The Winning Combination:
Links + Non Profit Owners
The current non-profit owner remains in place after refinancing and rehabilitation. There is no dilution of ownership interest — unlike the Low Income Housing Tax Credit structure
. Nonprofit owners are empowered via active participation in every development decision and the non profit, not the investor, receives development fee.
Pre-Development Costs and Technical Assistance
Links helps the Board identify design and construction firms that assume all of the architectural and design costs pre closing. Owners incur minimal out of pocket expense pre closing costs -$20k per project. These funds are advanced from project’s reserve for replacement account and are paid back into that account at closing.
Links provides all of the technical assistance required during the creation of the development and financing plan including weekly meetings with the Board. Links remains actively involved with the job after it closes, helping to resolve any problems that arise after construction starts.
Gibson Plaza: Multiple Financing Sources Help Provide Maximum Leverage of Public Resources
Gibson was built as a Section 236 project in 1973 and the affordability restrictions would have lapsed in 2013. The new financing structure extends affordability protections for an additional 40 years.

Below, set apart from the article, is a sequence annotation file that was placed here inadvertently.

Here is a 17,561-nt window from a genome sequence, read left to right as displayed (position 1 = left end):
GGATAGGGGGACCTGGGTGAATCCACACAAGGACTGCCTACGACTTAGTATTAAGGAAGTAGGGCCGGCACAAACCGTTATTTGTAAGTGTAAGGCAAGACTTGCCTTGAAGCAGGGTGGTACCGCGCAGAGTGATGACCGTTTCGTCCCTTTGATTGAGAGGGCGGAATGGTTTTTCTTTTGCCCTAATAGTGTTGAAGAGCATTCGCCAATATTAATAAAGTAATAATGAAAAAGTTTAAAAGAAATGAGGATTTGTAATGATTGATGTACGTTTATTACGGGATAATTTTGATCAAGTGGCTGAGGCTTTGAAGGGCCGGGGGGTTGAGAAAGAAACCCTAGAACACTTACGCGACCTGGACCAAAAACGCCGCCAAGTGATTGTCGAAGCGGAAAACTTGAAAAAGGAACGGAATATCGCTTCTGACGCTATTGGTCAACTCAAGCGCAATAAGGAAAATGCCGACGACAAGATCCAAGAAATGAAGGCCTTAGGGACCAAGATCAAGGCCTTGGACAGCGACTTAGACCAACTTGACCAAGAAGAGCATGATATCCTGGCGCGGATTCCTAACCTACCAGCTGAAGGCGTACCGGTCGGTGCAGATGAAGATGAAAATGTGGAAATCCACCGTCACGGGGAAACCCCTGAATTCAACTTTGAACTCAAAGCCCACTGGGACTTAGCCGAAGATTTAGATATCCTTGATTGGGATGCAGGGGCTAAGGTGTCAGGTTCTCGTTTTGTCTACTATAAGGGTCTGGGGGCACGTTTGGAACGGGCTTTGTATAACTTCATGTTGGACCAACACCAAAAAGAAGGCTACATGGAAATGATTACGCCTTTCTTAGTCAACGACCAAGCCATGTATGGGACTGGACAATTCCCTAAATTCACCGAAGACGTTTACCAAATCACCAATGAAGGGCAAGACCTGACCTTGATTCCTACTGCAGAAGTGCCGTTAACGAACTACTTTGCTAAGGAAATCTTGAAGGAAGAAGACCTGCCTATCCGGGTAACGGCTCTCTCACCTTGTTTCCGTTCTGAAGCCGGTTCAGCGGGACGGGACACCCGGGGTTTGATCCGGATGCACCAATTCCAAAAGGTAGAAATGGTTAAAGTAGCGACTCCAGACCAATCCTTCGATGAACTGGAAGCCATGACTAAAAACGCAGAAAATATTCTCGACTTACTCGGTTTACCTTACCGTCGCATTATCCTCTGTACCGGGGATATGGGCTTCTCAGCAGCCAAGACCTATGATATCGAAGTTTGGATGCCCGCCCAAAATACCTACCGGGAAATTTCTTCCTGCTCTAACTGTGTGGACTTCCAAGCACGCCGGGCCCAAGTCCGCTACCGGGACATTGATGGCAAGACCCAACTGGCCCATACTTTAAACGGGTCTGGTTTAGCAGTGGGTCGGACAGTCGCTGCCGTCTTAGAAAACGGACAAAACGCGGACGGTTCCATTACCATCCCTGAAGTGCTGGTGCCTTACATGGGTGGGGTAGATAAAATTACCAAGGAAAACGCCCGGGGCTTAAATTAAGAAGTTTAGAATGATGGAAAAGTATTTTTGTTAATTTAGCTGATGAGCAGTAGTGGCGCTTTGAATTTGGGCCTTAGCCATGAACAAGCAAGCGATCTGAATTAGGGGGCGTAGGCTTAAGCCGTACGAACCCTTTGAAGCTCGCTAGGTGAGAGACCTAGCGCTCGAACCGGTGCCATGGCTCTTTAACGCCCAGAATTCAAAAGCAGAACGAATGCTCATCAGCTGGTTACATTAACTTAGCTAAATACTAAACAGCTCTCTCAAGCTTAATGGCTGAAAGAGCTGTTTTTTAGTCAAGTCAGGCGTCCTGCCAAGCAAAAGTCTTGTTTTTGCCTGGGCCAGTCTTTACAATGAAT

Links created a multiple source financing package for Gibson: Private Funds: $22,301,800 loan from Links with HUD insurance via the 221(d)(3) program, District of Columbia Housing Authority: $6,879,083 replacement factor funds and 20 Project based vouchers, HUD Green Retrofit: $2,047,333 District of Columbia Weatherization Program: $1,100,000 from the and Washington Gas: $500,000.
District Weatherization funds also secured by Links for Asbury Dwellings $800,000 and Allen House: $400,000.
No residents displaced. Project funding includes $1.4 million that pays for temporary relocation and a rent subsidy for residents who will not receive Section 8 or Public Housing Assistance.
Construction takes place two floors at a time so most residents remain in place while the $96,700 per unit rehabilitation takes place.
Gibson was built as a 236 project in 1973 and the affordability restrictions could lapse in 2013. The new financing structure includes new 40-year affordability protections for current and future low- and moderate-income families.
The new Gibson will maintain its income and ethnic diversity and expand opportunities for disabled families with 33 units meeting Uniform Federal Accessibility Standards (UFAS) standards and a new handicapped-accessible elevator. Income Levels: Annual Household incomes range from $1,000 to $60,000.
Age and Ethnicity:
65% African American
After five failed redevelopment attempts, Gibson Plaza, with Links Mortgage, went from pre-development to closed loan in 18 months. Asbury Dwellings from predevelopment to construction complete in 26 months.
"Green" Energy Efficiency
Gibson Plaza aims for certification in the Leadership in Energy and Environmental Design (LEED)
program when complete: Including solar assisted hot water, energy star roof and windows and the first Washington Gas all-gas multifamily property in the Nation's Capital.